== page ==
In your opinion, what can the Government do to support the rollout of better broadband in rural areas today?
The Government needs to look at how it can lighten the regulatory overhead, without compromising safety, to accelerate work to build new networks. The elimination of the permit scheme for managing construction on rural roads would significantly cut costs. Currently, the permit scheme can significantly restrict the hours that our contractors can work, with automatic fines being incurred if they continue operations outside the permit times. When you factor in the set-up time each day before you start construction and the break-down time at the end, a contractor may choose to incur the fine rather than waste time and money shutting down operations early. But this charge doesn’t help get better broadband to anyone.
Where do you see the company in 10 years’ time?
The Digital Minister, Matt Hancock, announced last week that the Government’s vision is to deliver national communications infrastructure based on the two “F”s: Fibre and Five G. . As a business that is driven by building new pure fibre networks in rural areas, we are completely aligned with this vision. We want to see every property with at least one fibre connection and many will have two in cities. Our mission as a business is to focus on the rural areas where we specialise, connecting as many people, homes and businesses, as we can to pure fibre over the next 10 years. There are 1.5 million rural properties currently underserved and we want to reach as many as possible in that time.
In her speech, Theresa May said that it was not right that half of people living in rural areas can’t get decent broadband. What do you feel is the solution to this?
A Copper Switch Off
The country needs to have a complete copper switch off. We need to move to an environment where this is no alternative to fibre. This has two massive benefits. Firstly, operating fibre networks is significantly less expensive than copper. There is less that can go wrong from a maintenance perspective and a single fibre infrastructure can serve every type of fixed network application.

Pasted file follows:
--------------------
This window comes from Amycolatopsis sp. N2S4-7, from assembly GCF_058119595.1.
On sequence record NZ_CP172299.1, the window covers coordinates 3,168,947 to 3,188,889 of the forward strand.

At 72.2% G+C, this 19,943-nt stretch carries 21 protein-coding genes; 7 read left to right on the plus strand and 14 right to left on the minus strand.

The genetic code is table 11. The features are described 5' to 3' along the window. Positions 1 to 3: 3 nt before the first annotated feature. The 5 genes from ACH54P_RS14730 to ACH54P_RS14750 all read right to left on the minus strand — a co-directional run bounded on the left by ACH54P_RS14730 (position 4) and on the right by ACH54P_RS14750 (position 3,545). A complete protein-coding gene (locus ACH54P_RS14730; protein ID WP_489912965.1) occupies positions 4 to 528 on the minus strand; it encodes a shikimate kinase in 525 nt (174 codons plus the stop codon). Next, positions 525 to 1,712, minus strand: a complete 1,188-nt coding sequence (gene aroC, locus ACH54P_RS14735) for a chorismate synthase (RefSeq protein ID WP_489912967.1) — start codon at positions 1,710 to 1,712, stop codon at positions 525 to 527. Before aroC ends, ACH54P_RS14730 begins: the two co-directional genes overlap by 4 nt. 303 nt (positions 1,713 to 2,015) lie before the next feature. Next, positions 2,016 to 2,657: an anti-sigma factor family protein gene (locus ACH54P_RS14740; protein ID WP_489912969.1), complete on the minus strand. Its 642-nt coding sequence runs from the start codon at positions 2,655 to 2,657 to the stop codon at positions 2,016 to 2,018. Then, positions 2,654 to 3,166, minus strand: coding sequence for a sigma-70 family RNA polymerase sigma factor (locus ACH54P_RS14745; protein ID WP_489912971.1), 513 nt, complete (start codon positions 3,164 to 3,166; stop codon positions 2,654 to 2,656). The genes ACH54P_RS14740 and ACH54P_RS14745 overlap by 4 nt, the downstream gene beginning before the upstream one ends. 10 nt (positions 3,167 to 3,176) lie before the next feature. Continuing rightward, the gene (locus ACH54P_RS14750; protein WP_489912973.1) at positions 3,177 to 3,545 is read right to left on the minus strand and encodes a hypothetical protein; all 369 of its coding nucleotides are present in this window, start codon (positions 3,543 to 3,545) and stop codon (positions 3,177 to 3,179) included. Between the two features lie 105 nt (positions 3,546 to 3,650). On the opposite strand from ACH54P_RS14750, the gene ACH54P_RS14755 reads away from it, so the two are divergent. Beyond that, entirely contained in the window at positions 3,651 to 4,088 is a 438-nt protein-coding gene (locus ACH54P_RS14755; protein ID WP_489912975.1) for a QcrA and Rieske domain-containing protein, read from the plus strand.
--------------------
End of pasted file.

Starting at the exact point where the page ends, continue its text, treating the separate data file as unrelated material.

Secondly, it moves the UK to a position where information is always available to everyone. The flow of information and the ability it gives people to work, play, communicate and entertain themselves, whenever and wherever they want, will have a hugely beneficial impact on society and the economy in the future.
A complete copper switch off can be done with commercial investment from ISPs and with the support of Ofcom. There’s no doubt that it will be expensive to provide universal fibre access to certain parts of the country. As with any utility, the Government will need to decide how best to make sure there is ubiquitous access in these areas.
There must also be an appreciation that fibre broadband will not be available in extremely secluded areas. If you decide to build a new house at the top of a mountain, miles and miles away from the nearest other habitation, you will need to accept that there will be no utility access.
A Public Policy Solution
A public policy solution can be achieved in several ways. The Government could offer companies the monopoly on a certain region on the condition that it gives every property in that region a fibre connection. That company must then cross subsidise the properties at the edge of the network, further away and with a higher cost to serve with those closer to the heart of the network.
The second option is to ask the taxpayer to subsidise the properties that are not commercially viable to connect with network access; the third solution is to ask people who live off the edge of the network to pay more to have Internet access.
LONAP traffic up and to the right
LONAP traffic continues to grow with a new peak this month of over 240Gbps. I’d just been thinking of rattling off a quick post telling you we have broken through the 200Gigs mark at 206Gbps when lo and behold that post became instantly obsolete.